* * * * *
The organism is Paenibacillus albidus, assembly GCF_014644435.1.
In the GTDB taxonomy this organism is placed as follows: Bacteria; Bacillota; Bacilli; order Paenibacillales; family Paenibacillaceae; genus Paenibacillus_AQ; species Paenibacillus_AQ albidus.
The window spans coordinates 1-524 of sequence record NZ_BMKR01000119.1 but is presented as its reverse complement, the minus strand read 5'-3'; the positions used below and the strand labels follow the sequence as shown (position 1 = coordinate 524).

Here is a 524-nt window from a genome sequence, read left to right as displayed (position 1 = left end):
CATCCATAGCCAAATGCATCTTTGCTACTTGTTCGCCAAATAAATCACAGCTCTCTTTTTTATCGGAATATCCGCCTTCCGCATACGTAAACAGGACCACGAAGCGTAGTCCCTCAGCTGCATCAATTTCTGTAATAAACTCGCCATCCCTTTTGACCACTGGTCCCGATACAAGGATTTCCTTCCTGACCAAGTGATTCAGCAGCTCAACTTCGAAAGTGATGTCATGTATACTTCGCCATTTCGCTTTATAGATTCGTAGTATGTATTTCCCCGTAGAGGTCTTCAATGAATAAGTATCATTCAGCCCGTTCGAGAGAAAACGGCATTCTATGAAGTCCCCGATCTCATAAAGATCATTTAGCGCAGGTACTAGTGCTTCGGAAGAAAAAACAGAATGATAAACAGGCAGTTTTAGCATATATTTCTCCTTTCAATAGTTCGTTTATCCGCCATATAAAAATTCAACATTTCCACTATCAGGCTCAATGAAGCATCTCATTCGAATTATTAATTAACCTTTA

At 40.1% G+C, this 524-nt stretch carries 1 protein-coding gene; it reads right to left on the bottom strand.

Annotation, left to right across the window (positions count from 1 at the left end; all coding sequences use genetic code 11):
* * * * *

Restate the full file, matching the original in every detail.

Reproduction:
The organism is Paenibacillus albidus, assembly GCF_014644435.1.
In the GTDB taxonomy this organism is placed as follows: Bacteria; Bacillota; Bacilli; order Paenibacillales; family Paenibacillaceae; genus Paenibacillus_AQ; species Paenibacillus_AQ albidus.
The window spans coordinates 1-524 of sequence record NZ_BMKR01000119.1 but is presented as its reverse complement, the minus strand read 5'-3'; the positions used below and the strand labels follow the sequence as shown (position 1 = coordinate 524).

Here is a 524-nt window from a genome sequence, read left to right as displayed (position 1 = left end):
CATCCATAGCCAAATGCATCTTTGCTACTTGTTCGCCAAATAAATCACAGCTCTCTTTTTTATCGGAATATCCGCCTTCCGCATACGTAAACAGGACCACGAAGCGTAGTCCCTCAGCTGCATCAATTTCTGTAATAAACTCGCCATCCCTTTTGACCACTGGTCCCGATACAAGGATTTCCTTCCTGACCAAGTGATTCAGCAGCTCAACTTCGAAAGTGATGTCATGTATACTTCGCCATTTCGCTTTATAGATTCGTAGTATGTATTTCCCCGTAGAGGTCTTCAATGAATAAGTATCATTCAGCCCGTTCGAGAGAAAACGGCATTCTATGAAGTCCCCGATCTCATAAAGATCATTTAGCGCAGGTACTAGTGCTTCGGAAGAAAAAACAGAATGATAAACAGGCAGTTTTAGCATATATTTCTCCTTTCAATAGTTCGTTTATCCGCCATATAAAAATTCAACATTTCCACTATCAGGCTCAATGAAGCATCTCATTCGAATTATTAATTAACCTTTA

At 40.1% G+C, this 524-nt stretch carries 1 protein-coding gene; it reads right to left on the bottom strand.

Annotation, left to right across the window (positions count from 1 at the left end; all coding sequences use genetic code 11):